Then again, some of the biosafety features she’d like to see implemented don’t appear to exist. One such feature: biosafety hoods for the surgical pathology laboratory. “I never had one when I was cutting, and we don’t have one in our autopsy suite or in our surgical pathology suite,” she says. “When we were looking for hoods to use in our surgical pathology suite, I wanted to find one that was a biosafety hood, and I couldn’t find one. They sell all kinds of fancy cutting stations, but basically they’re designed to keep formalin away from the person who’s cutting, not organisms.”
Even if a hood like the one Dr. Cornish seeks were readily available, many labs might not have the space for it. “The problem is where we would put that,” Dr. Gibson says. “I think at most places, space gets cut quickly as you’re designing something.” That’s assuming you’d even have the luxury of designing from scratch, rather than trying to retrofit existing space. Still, Dr. Gibson says, “I would think that would be better for your employees to have that [a hood].”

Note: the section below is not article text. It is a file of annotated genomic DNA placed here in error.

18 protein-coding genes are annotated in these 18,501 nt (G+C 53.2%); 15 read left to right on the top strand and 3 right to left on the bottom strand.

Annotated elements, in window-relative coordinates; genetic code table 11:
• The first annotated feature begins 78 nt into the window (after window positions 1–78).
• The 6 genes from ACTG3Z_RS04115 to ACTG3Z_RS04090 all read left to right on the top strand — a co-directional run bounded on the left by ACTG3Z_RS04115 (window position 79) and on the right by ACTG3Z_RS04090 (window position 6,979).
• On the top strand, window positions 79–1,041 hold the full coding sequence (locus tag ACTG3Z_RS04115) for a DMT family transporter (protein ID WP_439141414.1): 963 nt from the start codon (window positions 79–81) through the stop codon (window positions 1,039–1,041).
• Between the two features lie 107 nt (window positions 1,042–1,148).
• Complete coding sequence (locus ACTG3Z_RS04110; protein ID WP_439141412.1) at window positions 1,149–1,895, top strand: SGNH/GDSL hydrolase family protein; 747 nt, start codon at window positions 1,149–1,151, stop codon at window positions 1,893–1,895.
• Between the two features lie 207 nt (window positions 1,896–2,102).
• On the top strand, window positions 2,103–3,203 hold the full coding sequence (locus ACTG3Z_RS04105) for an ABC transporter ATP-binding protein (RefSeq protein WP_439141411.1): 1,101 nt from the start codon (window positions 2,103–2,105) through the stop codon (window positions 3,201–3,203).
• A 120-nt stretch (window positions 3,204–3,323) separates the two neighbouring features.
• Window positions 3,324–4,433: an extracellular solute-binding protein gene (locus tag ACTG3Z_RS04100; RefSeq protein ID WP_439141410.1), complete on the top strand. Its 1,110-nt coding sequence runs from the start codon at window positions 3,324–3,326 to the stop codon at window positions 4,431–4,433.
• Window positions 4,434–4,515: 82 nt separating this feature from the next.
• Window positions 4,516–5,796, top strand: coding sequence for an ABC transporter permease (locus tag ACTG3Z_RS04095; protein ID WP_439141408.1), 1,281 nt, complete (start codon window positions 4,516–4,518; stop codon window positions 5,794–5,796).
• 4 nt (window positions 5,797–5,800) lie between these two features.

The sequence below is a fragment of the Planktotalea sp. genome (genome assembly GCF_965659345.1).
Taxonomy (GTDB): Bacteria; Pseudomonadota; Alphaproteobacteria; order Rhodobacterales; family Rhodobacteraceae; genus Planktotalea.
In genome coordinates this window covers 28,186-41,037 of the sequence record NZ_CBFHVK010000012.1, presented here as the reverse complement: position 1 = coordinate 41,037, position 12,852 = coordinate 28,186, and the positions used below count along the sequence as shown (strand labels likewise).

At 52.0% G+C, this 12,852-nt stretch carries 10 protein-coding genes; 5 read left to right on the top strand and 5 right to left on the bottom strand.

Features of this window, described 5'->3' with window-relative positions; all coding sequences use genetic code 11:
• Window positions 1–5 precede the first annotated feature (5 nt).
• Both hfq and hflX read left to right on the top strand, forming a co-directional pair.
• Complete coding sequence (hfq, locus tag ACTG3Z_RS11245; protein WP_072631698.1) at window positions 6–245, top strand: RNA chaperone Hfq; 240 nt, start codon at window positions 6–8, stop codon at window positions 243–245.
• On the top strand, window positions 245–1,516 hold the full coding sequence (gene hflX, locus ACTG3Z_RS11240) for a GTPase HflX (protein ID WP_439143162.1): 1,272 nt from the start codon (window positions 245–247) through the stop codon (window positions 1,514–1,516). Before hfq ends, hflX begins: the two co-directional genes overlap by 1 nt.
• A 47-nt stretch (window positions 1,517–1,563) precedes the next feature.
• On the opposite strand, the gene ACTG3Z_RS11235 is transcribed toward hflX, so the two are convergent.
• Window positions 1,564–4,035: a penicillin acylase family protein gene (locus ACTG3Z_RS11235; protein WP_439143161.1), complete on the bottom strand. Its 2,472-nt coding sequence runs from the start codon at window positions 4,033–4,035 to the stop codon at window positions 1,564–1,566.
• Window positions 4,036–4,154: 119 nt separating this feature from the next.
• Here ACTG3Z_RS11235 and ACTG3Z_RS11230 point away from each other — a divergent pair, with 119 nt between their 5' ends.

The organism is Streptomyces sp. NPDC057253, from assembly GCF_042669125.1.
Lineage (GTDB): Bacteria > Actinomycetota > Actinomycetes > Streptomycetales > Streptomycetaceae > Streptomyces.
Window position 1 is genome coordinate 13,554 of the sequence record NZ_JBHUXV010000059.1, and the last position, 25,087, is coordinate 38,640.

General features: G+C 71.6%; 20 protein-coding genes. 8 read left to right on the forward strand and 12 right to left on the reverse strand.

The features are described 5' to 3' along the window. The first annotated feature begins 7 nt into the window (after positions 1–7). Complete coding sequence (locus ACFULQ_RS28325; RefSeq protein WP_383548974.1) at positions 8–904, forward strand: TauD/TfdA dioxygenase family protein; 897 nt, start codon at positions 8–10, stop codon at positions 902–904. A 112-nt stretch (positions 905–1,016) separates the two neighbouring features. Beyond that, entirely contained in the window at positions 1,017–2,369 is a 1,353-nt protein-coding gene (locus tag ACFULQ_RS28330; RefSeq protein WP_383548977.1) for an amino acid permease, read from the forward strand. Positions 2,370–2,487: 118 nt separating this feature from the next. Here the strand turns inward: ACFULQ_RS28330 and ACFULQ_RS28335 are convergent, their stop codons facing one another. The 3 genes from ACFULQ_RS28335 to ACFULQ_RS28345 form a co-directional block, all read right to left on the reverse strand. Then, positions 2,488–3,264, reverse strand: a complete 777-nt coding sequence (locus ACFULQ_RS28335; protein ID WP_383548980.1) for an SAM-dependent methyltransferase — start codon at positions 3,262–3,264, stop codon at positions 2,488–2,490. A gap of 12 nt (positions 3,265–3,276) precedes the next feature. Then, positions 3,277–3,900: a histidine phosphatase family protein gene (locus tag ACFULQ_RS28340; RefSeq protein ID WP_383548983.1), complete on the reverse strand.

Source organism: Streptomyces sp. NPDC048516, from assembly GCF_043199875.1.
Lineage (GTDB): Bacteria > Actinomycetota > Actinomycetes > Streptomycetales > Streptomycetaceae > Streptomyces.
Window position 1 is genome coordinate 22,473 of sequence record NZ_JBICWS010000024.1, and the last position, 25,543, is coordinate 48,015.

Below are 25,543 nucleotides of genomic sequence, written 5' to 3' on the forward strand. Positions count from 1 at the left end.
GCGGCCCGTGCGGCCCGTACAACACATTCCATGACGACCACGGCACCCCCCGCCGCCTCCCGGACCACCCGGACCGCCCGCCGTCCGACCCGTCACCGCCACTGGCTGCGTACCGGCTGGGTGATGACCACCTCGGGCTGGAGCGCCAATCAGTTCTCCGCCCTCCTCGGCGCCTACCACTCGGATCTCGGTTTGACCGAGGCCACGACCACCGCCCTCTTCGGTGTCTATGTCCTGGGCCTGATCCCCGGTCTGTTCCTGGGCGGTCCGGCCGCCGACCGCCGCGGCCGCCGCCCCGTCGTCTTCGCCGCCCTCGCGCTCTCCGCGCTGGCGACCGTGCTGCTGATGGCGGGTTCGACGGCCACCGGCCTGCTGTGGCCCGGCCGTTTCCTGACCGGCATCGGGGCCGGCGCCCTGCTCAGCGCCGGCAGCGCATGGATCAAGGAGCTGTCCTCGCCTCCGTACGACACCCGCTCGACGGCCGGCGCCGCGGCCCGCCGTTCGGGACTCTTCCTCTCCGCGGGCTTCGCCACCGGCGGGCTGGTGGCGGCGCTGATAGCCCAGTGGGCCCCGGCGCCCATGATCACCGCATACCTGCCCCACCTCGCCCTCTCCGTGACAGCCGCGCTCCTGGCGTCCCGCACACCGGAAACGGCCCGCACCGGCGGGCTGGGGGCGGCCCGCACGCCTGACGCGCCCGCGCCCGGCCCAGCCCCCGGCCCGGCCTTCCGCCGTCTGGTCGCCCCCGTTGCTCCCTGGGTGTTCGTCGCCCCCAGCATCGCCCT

An even more desirable biosafety feature, at least in Dr. Cornish’s eyes, would be a cryostat with negative air flow, which—like the surgical pathology biosafety hood—has so far proved as elusive as the unicorn. “The cryostat that we use does not have any kind of negative air flow,” she says. “It doesn’t have any downdraft. You’re cutting sections that are basically flash-frozen. You’re cutting them very thin. You get all kinds of tissues, as you cut, aerosolizing upward into your face. I talked to the cryostat companies, and they said, ‘Oh, that’s a good idea’”—that is, creating an instrument with negative air flow—“but no one’s actually designed a cryostat that would do that.” Perhaps most frustrating of all, she says that when she told this to pathologists, their response was: “Well, if they don’t make them, it must not be important.”